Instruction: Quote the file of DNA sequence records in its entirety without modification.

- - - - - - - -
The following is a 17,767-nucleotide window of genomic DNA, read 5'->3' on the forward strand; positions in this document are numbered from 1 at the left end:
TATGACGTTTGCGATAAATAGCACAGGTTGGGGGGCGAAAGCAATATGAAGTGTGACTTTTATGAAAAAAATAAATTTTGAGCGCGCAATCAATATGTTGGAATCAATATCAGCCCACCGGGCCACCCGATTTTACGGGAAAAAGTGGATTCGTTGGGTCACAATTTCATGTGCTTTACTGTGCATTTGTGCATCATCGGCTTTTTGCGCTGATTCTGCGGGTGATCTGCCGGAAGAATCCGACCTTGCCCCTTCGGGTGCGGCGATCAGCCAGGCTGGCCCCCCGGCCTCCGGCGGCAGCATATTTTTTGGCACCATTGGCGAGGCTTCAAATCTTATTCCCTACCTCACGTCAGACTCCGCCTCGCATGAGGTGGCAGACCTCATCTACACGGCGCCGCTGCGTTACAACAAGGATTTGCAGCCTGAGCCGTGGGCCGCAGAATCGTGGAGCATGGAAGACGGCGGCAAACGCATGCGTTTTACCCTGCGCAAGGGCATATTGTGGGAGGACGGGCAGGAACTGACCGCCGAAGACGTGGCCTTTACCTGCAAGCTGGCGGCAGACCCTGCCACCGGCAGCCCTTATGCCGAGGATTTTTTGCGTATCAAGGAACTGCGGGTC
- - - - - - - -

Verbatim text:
The following is a 17,767-nucleotide window of genomic DNA, read 5'->3' on the forward strand; positions in this document are numbered from 1 at the left end:
TATGACGTTTGCGATAAATAGCACAGGTTGGGGGGCGAAAGCAATATGAAGTGTGACTTTTATGAAAAAAATAAATTTTGAGCGCGCAATCAATATGTTGGAATCAATATCAGCCCACCGGGCCACCCGATTTTACGGGAAAAAGTGGATTCGTTGGGTCACAATTTCATGTGCTTTACTGTGCATTTGTGCATCATCGGCTTTTTGCGCTGATTCTGCGGGTGATCTGCCGGAAGAATCCGACCTTGCCCCTTCGGGTGCGGCGATCAGCCAGGCTGGCCCCCCGGCCTCCGGCGGCAGCATATTTTTTGGCACCATTGGCGAGGCTTCAAATCTTATTCCCTACCTCACGTCAGACTCCGCCTCGCATGAGGTGGCAGACCTCATCTACACGGCGCCGCTGCGTTACAACAAGGATTTGCAGCCTGAGCCGTGGGCCGCAGAATCGTGGAGCATGGAAGACGGCGGCAAACGCATGCGTTTTACCCTGCGCAAGGGCATATTGTGGGAGGACGGGCAGGAACTGACCGCCGAAGACGTGGCCTTTACCTGCAAGCTGGCGGCAGACCCTGCCACCGGCAGCCCTTATGCCGAGGATTTTTTGCGTATCAAGGAACTGCGGGTC